Direct deposit delivers your Social Security or Supplemental Security Income (SSI) benefit into your bank, savings and loan or credit union's account quickly and safely. The U.S. Treasury sends an electronic message to your bank, savings and loan or credit union crediting your account with the exact amount of your Social Security or SSI benefit. You can withdraw money, put some in savings or pay bills-the things you do with your money now. The difference is, your check isn't printed or mailed.
Yes. Effective May 1, 2011, applicants filing for Social Security and Supplemental Security Income (SSI) benefit payments must choose either direct deposit or the Direct Express® debit card. Currently entitled beneficiaries and recipients receiving payment by check will have until March 1, 2013 to switch to direct deposit or the Direct Express® debit card. As of March 2011, 85 percent of all Social Security and SSI beneficiaries received their benefits by direct deposit. For more information, please visit the Department of the Treasury’s Go Direct® website http://www.godirect.org I'm interested in receiving my benefits electronically. What should I do?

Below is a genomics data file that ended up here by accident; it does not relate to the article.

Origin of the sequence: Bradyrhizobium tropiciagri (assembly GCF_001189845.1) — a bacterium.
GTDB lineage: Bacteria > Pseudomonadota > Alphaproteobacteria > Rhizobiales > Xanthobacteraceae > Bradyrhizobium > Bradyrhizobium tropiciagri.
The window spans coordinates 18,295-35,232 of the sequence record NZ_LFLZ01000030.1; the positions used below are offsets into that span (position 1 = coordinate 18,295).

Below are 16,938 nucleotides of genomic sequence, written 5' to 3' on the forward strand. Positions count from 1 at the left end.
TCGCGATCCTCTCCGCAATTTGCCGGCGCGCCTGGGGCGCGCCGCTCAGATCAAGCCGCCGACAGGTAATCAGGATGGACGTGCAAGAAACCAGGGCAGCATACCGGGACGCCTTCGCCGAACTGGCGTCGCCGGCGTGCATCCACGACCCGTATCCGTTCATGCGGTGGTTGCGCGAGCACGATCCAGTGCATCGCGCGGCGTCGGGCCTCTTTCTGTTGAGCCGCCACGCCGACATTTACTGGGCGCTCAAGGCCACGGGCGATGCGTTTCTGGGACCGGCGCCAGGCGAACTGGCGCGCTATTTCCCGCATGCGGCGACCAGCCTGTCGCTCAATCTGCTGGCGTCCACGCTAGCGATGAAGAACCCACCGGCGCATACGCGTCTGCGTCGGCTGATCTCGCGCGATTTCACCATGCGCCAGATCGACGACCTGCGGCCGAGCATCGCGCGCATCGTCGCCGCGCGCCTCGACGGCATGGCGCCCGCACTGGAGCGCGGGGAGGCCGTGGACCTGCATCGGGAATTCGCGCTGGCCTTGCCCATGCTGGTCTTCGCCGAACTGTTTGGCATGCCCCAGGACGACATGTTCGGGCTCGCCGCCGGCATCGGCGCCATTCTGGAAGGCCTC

Here are three options:
The benefits of using electronic payments are:
If you already have a checking or savings account, ask at your bank where you have an account. They'll be glad to help you. Be sure to take your bank statement or personal check, and your Social Security number when you go to sign up.
Or, you can call Social Security at 1-800-772-1213 (TTY 1-800-325- 0778). We'll need to determine your identity by asking you a few questions. We'll also need your banking information and your Social Security number.
When you sign up for direct deposit, you can expect your benefit in your account within 30 to 60 days. We'll send you a letter telling you when to expect your benefit to be in your bank account.
Your money is deposited on the day you're scheduled to receive your benefit. For example, if you usually receive your benefit on the third of the month, your money is available to you at the opening of the business day on the third. You can check with your bank to be sure that your money is in your account.
Your money is available for use as soon as the bank deposits it into your account. You can write checks, pay bills, withdraw money or put some into savings. Anything you usually do with your money now, you can also do with direct deposit.
Source: Social Security Administration